The first of Cigar’s 15 stakes wins came at 9-1 odds in the race that now bears his name, the Cigar Mile Handicap, which goes to show how pivotal the 1994 edition of Aqueduct’s NYRA Mile would be for the horse, his connections, and for Thoroughbred racing at large over the next two years.
The NYRA Mile had actually been canceled in 1993 due to purse cuts, but Cigar’s performance a year later helped cement its position on the New York racing calendar. The race was renamed in Cigar’s honor in 1997 after he retired with two Horse of the Year titles, a Breeders’ Cup Classic trophy, and the top spot, at the time, on the all-time leading earners list.
In hindsight, it would be easy to say that Cigar had provided fair warning in October 1994 when he rumbled to an eight-length win at the same track and distance, but that was an allowance race and the competition he faced in the NYRA Mile was top flight, with the likes of proven Grade 1 winners Devil His Due, Bertrando, Harlan, and Storm Tower.
Mike Smith piloted Cigar in the allowance prep but stuck with Devil His Due in the NYRA Mile, which opened the door for Jerry Bailey’s fateful association with Cigar. In the NYRA Mile, Cigar took control in the middle of the turn and drew off powerfully to win by seven lengths. Bailey would be on board for the rest of Cigar’s career: a rampage of 16 wins in 19 starts, including 11 Grade 1 victories, plus a fitting coronation in the inaugural Dubai World Cup, which was not yet a group stakes event.
Cigar’s trainer, Bill Mott, was not in attendance on raceday at Aqueduct — he was in Japan with Paradise Creek in what would turn out to be a passing of the torch, the finale for one star and the launchpad for another, within a few hours for Mott and owner-breeder Allen Paulson.
Paradise Creek, who would be honored as champion turf male of 1994, wrapped up his career with a gallant second-place finish by a nose in the Group 1 Japan Cup a few hours after Cigar made his statement in the NYRA Mile.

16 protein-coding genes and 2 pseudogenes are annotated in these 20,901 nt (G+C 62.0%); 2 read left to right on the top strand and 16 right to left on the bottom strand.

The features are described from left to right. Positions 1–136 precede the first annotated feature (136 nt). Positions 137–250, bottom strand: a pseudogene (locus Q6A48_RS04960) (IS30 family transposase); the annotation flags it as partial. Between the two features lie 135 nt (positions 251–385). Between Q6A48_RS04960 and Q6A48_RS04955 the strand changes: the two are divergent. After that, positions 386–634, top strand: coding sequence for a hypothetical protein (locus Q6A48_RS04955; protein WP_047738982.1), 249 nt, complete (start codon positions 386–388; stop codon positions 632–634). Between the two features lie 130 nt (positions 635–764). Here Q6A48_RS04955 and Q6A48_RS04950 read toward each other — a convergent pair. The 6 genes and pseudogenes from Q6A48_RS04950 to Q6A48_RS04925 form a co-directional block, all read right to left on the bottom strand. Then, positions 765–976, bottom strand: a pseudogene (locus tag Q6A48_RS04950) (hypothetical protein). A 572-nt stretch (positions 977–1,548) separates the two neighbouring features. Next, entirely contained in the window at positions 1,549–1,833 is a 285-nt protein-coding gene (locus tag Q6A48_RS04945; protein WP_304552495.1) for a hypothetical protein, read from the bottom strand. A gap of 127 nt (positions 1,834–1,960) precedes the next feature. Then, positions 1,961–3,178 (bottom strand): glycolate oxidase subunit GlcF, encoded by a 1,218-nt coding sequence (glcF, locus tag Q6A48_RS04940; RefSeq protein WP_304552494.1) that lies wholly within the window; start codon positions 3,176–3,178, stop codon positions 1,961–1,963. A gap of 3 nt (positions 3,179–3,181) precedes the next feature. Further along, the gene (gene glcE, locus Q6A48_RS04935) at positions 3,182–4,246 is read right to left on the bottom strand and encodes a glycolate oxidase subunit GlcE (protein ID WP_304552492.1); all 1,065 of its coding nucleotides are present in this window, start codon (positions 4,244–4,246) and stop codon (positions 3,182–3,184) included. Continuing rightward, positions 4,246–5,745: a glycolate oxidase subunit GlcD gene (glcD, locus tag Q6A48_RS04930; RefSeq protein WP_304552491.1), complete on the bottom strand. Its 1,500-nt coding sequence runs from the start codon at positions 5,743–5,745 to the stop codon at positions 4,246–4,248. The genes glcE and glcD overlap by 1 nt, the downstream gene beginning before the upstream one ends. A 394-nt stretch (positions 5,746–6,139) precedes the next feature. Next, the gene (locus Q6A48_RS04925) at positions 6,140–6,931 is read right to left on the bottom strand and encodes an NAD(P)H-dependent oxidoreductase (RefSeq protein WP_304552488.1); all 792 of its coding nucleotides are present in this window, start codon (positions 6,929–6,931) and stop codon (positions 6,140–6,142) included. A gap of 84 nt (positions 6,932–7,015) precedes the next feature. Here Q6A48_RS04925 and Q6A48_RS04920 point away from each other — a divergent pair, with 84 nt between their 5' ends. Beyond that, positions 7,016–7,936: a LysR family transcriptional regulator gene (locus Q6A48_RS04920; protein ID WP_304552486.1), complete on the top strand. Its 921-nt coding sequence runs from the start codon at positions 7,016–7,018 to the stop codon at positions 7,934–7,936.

Long before live race video was widely available, especially on the other side of the world, Mott found out about Cigar’s performance in trickles: first, that the horse had won, and later, the manner in which he had done it.
“Back then, you had to call the racing office for the result and then we found out later just how easily he had done it,” Mott said. “It was certainly was not like today when you can just turn on your computer and watch from anywhere.
“It was exciting. We had a very good day, and if Paradise Creek had gotten up in the Japan Cup, man, that would have been a great day.”
With Mott in Japan, his assistant at the time, Simon Bray, saddled Cigar at Aqueduct. Bray said he still has a copy of the winner’s circle photo of him with Cigar and singer David Cassidy, who presented the winning trophy.
“We went in with some confidence with Cigar, even though it was a tough field,” Mott said. “He had won that allowance impressively and in good time, and it looked like he had made a major turnaround there [in switching back to dirt]. Of course, no one could know how big of a turning point it really was. I can’t pretend to be smart enough to know that he was going to win 16 in a row. It was gradual: he came down and won an allowance at Gulfstream and then beat Holy Bull in the Donn Handicap but probably did not get as much credit for it because Holy Bull broke down in the race. He came back and won the Gulfstream Park Handicap and then the real deal was when he won the Oaklawn Handicap that spring in a strong field.”
Cigar would pull off a clean sweep in 1995, winning all 10 of his starts, capped by the Breeders’ Cup score at Belmont Park that prompted Tom Durkin’s memorable narration: “Here he is, the unconquerable, invincible, unbeatable Cigar!” That ball started rolling at Aqueduct in the fall of 1994.